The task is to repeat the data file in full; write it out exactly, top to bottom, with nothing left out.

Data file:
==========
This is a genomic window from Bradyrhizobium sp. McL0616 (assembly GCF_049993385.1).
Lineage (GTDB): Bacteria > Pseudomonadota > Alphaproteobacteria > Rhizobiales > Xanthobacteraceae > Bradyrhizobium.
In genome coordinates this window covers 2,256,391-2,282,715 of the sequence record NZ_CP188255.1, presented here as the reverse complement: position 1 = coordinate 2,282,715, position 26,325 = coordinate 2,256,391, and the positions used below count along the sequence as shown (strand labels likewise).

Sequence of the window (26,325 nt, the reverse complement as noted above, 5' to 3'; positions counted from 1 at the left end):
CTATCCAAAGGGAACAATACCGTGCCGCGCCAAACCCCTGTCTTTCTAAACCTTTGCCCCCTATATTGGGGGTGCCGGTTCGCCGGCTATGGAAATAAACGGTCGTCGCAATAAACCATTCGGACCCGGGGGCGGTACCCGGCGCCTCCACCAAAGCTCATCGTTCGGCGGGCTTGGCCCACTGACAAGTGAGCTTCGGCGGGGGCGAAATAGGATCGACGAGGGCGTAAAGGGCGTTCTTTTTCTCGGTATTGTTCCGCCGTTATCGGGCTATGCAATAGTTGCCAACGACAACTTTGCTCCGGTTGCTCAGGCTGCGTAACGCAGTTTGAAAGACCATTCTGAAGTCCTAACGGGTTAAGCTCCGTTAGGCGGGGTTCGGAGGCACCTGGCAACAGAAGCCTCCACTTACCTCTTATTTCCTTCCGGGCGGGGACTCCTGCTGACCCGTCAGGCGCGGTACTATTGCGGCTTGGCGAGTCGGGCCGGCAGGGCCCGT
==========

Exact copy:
This is a genomic window from Bradyrhizobium sp. McL0616 (assembly GCF_049993385.1).
Lineage (GTDB): Bacteria > Pseudomonadota > Alphaproteobacteria > Rhizobiales > Xanthobacteraceae > Bradyrhizobium.
In genome coordinates this window covers 2,256,391-2,282,715 of the sequence record NZ_CP188255.1, presented here as the reverse complement: position 1 = coordinate 2,282,715, position 26,325 = coordinate 2,256,391, and the positions used below count along the sequence as shown (strand labels likewise).

Sequence of the window (26,325 nt, the reverse complement as noted above, 5' to 3'; positions counted from 1 at the left end):
CTATCCAAAGGGAACAATACCGTGCCGCGCCAAACCCCTGTCTTTCTAAACCTTTGCCCCCTATATTGGGGGTGCCGGTTCGCCGGCTATGGAAATAAACGGTCGTCGCAATAAACCATTCGGACCCGGGGGCGGTACCCGGCGCCTCCACCAAAGCTCATCGTTCGGCGGGCTTGGCCCACTGACAAGTGAGCTTCGGCGGGGGCGAAATAGGATCGACGAGGGCGTAAAGGGCGTTCTTTTTCTCGGTATTGTTCCGCCGTTATCGGGCTATGCAATAGTTGCCAACGACAACTTTGCTCCGGTTGCTCAGGCTGCGTAACGCAGTTTGAAAGACCATTCTGAAGTCCTAACGGGTTAAGCTCCGTTAGGCGGGGTTCGGAGGCACCTGGCAACAGAAGCCTCCACTTACCTCTTATTTCCTTCCGGGCGGGGACTCCTGCTGACCCGTCAGGCGCGGTACTATTGCGGCTTGGCGAGTCGGGCCGGCAGGGCCCGT